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The Future Church: How Ten Trends are Revolutionizing the Catholic Church [Hardcover]

John L. Allen Jr.
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Book Description

Nov. 10 2009
One of the world’s foremost religion journalists offers an unexpected and provocative look at where the Catholic Church is headedand what the changes will mean for all of us.

What will the Catholic Church be like in 100 years? Will there be a woman pope? Will dioceses throughout the United States and the rest of the world go bankrupt from years of scandal? In THE FUTURE CHURCH, John L. Allen puts forth the ten trends he believes will transform the Church into the twenty-second century. From the influence of Catholics in Africa, Asia, and Latin America on doctrine and practices to the impact of multinational organizations on local and ethical standards, Allen delves into the impact of globalization on the Roman Catholic Church and argues that it must rethink fundamental issues, policies, and ways of doing business. Allen shows that over the next century, the Church will have to respond to changes within the institution itself and in the world as a whole whether it is contending with biotechnical advances—including cloning and genetic enhancement—the aging Catholic population, or expanding the roles of the laity.

Like Thomas Friedman’s The World Is Flat, THE FUTURE CHURCH establishes a new framework for meeting the challenges of a changing world.

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About the Author

JOHN L. ALLEN, Jr., is the Vatican correspondent for the National Catholic Reporter and a Vatican analyst for CNBN and National Public Radio. He is the author of Conclave, All the Pope’s Men, and Opus Dei, and writes the weekly Internet column, “The Word from Rome.” He lives in New York City and Rome.

Excerpt. © Reprinted by permission. All rights reserved.

In Thomas Friedman’s enormously popular book about globalization, he summarized the essential message in four words: the world is flat. Globalization is knocking down one barrier to opportunity after another, creating a world in which smart, hungry go- getters in India, China, or Brazil can compete not just for the low- wage jobs Americans don’t want, but for the hightech, high- pay jobs they definitely do want. For that reason, Friedman’s book came with a warning: Americans need to hustle in this century or they’ll find themselves run over by this phenomenon.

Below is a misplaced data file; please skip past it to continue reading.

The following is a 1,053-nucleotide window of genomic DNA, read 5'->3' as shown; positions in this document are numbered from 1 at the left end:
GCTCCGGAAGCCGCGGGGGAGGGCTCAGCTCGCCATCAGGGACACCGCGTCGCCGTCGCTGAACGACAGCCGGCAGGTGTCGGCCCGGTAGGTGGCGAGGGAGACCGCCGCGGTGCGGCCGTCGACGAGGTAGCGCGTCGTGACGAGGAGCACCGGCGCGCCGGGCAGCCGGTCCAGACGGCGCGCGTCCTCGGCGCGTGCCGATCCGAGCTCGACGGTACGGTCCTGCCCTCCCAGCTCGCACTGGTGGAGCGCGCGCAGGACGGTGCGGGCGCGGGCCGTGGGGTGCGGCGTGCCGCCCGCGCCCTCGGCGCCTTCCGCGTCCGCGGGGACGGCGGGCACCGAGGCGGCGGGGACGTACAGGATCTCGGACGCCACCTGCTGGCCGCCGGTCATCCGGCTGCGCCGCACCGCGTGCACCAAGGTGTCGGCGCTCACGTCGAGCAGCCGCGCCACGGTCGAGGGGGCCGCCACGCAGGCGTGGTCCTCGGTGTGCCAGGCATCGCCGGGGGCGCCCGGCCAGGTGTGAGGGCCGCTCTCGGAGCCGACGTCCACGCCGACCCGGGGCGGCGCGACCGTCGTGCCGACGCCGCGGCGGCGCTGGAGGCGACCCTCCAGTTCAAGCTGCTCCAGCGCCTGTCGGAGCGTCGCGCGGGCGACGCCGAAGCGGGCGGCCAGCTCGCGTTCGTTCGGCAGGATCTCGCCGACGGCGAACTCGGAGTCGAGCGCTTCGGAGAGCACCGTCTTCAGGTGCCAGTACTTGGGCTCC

This too is a book about globalization. Its subject is the oldest globalized institution on earth, the Roman Catholic Church. Its bottom line can also be expressed in a few words: the church is upside down. By that, I don’t mean that the Church is topsy- turvy or out of whack. I mean that the issues, party lines, and ways of doing business that have dominated Catholicism in the forty- plus years since the close of the Second Vatican Council in 1965, that watershed moment in modern Catholic life, are being turned on their head by a series of new forces reshaping the global Church. This book comes with a warning too: Catholics in the twenty- first century won’t just need hustle (though they certainly will need that), but above all they’ll need imagination. They’ll need the capacity to reconsider how they think about the Church, and what they do with their faith, because otherwise Catholicism won’t rise to the occasion of these new challenges— it’ll be steamrolled by them.

Consider the following ways in which the Catholic Church is upside down in the twenty- first century:
• A Church dominated in the twentieth century by the global North, meaning Europe and North America, today finds two thirds of its members living in Africa, Asia, and Latin America. Catholic leadership will come from all over the world in this century to a degree never before experienced.
• A Church whose watchword after the Second Vatican Council (1962– 65) was aggiornamento, meaning “opening up to the modern world,” is today officially cutting in the opposite direction, reaffirming everything that makes Catholicism different from modernity. This politics of identity is in part a reaction against runaway secularization.